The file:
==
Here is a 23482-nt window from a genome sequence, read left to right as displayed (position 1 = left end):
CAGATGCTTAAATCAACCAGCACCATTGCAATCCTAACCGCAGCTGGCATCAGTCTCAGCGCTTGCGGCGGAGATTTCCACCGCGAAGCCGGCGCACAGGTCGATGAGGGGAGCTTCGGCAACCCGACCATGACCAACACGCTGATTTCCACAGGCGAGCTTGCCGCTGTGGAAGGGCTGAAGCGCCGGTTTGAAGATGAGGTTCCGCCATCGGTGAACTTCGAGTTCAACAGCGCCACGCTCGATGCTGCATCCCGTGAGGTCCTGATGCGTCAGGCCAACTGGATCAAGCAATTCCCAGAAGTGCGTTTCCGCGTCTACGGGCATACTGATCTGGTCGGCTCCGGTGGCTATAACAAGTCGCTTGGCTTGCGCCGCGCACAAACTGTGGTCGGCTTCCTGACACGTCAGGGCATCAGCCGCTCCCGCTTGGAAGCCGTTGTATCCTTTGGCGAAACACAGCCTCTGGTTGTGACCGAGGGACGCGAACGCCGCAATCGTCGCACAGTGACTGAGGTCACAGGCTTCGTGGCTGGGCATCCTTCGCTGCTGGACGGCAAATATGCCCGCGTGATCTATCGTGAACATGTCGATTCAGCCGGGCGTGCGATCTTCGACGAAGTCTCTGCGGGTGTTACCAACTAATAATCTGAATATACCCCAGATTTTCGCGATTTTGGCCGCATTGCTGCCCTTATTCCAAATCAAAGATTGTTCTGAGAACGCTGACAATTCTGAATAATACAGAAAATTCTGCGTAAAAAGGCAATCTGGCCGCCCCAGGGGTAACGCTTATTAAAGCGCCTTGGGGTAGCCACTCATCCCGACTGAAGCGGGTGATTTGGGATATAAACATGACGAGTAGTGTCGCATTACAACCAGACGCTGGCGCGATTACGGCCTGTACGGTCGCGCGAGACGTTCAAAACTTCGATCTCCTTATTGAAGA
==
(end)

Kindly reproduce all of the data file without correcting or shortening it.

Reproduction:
Here is a 23482-nt window from a genome sequence, read left to right as displayed (position 1 = left end):
CAGATGCTTAAATCAACCAGCACCATTGCAATCCTAACCGCAGCTGGCATCAGTCTCAGCGCTTGCGGCGGAGATTTCCACCGCGAAGCCGGCGCACAGGTCGATGAGGGGAGCTTCGGCAACCCGACCATGACCAACACGCTGATTTCCACAGGCGAGCTTGCCGCTGTGGAAGGGCTGAAGCGCCGGTTTGAAGATGAGGTTCCGCCATCGGTGAACTTCGAGTTCAACAGCGCCACGCTCGATGCTGCATCCCGTGAGGTCCTGATGCGTCAGGCCAACTGGATCAAGCAATTCCCAGAAGTGCGTTTCCGCGTCTACGGGCATACTGATCTGGTCGGCTCCGGTGGCTATAACAAGTCGCTTGGCTTGCGCCGCGCACAAACTGTGGTCGGCTTCCTGACACGTCAGGGCATCAGCCGCTCCCGCTTGGAAGCCGTTGTATCCTTTGGCGAAACACAGCCTCTGGTTGTGACCGAGGGACGCGAACGCCGCAATCGTCGCACAGTGACTGAGGTCACAGGCTTCGTGGCTGGGCATCCTTCGCTGCTGGACGGCAAATATGCCCGCGTGATCTATCGTGAACATGTCGATTCAGCCGGGCGTGCGATCTTCGACGAAGTCTCTGCGGGTGTTACCAACTAATAATCTGAATATACCCCAGATTTTCGCGATTTTGGCCGCATTGCTGCCCTTATTCCAAATCAAAGATTGTTCTGAGAACGCTGACAATTCTGAATAATACAGAAAATTCTGCGTAAAAAGGCAATCTGGCCGCCCCAGGGGTAACGCTTATTAAAGCGCCTTGGGGTAGCCACTCATCCCGACTGAAGCGGGTGATTTGGGATATAAACATGACGAGTAGTGTCGCATTACAACCAGACGCTGGCGCGATTACGGCCTGTACGGTCGCGCGAGACGTTCAAAACTTCGATCTCCTTATTGAAGA